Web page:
Autumn Mochinski participated in a funded international placement with the PAHO/ WHO to prepare an assessment of social determinants and health and Tuberculosis in Lima, Peru.
What is the program that you participated in? How did you hear about the program?
The program is AUCC (Association of Universities and Colleges of Canada)-Students for Development, through the Canadian International Development Agency. This program is available for both undergraduate and graduate students. I heard about the program through an e-mail from the university.
I studied in the Master's of Public Health Program, under the Global Health Stream.
What was the application process like? How difficult was it to obtain your placement position?
It was really simple. You just have to find a developing country partner, decide on a project, and dates for that project to take place.
I was fortunate enough to use my previous international connections to set up my placement in Peru. I had completed an internship in Jamaica for three months, and my supervisor here at SFU in the Faculty of Health Sciences was able to set it up for me.
How long were you living abroad? Did you travel in and around Peru before, during or after your placement?
Four months. I spent two weeks at the end of the trip travelling to Titicaca, Machu Picchu, and Cuzco.
How did you fund/finance your experience?
My experience was funded through my CIDA-AUCC Scholarship. The scholarship covered all costs (including living expenses).
Tell us about your main duties and research.
I helped to develop an assessment plan for a hyper endemic community In Lima. The disease was Tuberculosis. I helped develop a survey, analysis plan, how to administer the survey, as well as research social determinants and health and how they relate to Tuberculosis.
Who did you work with on a daily basis?
I worked with PAHO/WHO officials, consultants who were hired to assist me, officials in the Ministry of Health (Peru), community members and community representatives.
What was your living situation like?
I had a one bedroom apartment. I found it through the Living in Peru website. I went to art classes, visited parks, and did some sightseeing nearby.
How has this experience added to your overall academic experience?
I have made connections in the ministry of health and through working I was able to get an idea for my grad paper and made connections to support doing it. My grad paper is on proposing changes to Tuberculosis treatment protocol to take more social determinants of health into consideration to increase adherence to treatment in hyper endemic communities, using Peru as a case study.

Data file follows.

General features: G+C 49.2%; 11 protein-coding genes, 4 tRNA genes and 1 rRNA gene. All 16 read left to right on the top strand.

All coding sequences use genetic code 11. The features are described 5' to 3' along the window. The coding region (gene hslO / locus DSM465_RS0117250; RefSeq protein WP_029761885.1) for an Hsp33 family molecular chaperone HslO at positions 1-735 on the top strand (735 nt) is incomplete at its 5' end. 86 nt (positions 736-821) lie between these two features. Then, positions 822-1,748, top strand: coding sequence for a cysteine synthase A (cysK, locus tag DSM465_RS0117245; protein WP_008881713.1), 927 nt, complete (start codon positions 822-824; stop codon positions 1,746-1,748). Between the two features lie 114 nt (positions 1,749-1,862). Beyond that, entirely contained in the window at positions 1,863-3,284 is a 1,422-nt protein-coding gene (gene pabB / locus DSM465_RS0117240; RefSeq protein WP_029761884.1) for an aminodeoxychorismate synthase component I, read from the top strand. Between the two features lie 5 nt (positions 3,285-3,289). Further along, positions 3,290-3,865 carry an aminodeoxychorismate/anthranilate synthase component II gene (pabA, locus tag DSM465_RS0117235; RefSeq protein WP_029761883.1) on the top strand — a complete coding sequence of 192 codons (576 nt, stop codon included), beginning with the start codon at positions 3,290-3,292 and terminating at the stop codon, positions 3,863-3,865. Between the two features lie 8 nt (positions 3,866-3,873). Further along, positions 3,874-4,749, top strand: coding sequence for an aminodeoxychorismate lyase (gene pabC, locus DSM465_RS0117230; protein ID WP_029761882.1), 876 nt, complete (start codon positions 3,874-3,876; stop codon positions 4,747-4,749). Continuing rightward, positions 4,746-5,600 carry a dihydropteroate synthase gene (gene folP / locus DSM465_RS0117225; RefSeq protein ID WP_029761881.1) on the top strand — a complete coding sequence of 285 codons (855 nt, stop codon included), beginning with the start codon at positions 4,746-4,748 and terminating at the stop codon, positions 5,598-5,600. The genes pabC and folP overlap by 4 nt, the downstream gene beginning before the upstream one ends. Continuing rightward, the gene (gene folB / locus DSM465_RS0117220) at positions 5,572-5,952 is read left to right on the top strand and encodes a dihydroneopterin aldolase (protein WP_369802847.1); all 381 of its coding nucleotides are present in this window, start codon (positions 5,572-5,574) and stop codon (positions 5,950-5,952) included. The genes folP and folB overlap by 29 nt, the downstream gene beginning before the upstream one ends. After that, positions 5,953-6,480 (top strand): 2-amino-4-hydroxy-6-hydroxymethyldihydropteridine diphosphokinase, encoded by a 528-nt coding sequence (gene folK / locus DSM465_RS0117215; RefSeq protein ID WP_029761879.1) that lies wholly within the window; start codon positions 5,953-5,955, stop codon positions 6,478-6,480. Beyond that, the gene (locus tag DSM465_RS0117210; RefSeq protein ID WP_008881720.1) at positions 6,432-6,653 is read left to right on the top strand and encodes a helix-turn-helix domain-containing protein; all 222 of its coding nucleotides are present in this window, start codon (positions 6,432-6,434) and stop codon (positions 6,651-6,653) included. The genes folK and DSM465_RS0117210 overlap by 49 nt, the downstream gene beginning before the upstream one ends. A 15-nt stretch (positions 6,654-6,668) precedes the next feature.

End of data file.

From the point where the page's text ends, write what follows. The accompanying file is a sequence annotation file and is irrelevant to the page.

What advice would you give to students looking to work or research abroad?
Be open, be patient. Talk to people to find out about the options out there. Talk to profs to find out what opportunities are available to students - you learn the most from talking to people, because sometimes online systems aren't set up to allow people to see all opportunities.
How did you record your memories and experiences?
I took lots of pictures and kept a blog. I also used Skype a lot to connect with family and friends back home.
What was your favourite part about living abroad and this experience?
I always like getting to know the culture. I took pottery classes in Peru and now I am taking pottery classes in Canada. I am also speaking Spanish almost every day and have friends on Facebook, who I speak Spanish with. There are new things (pottery and the Spanish language) that are now a big part of my life.
What is next for you?
I will spend some time in Argentina following my master's degree, this summer. After that, if medical school doesn't pan out, I will spend some down-time in Argentina, continuing to practice my Spanish.
Anything else that you would like to highlight?
Be conscious of safety when travelling. Do your research about new places - you will get pick pocketed; females do have things they need to be aware of - take the heckling in stride.
On Language: People aren't as open and you don't get the same response when you speak English. Knowing the right situation to use which language is important. Living and working in a second language makes everything harder for you - it is possible to learn a new language, but not easy!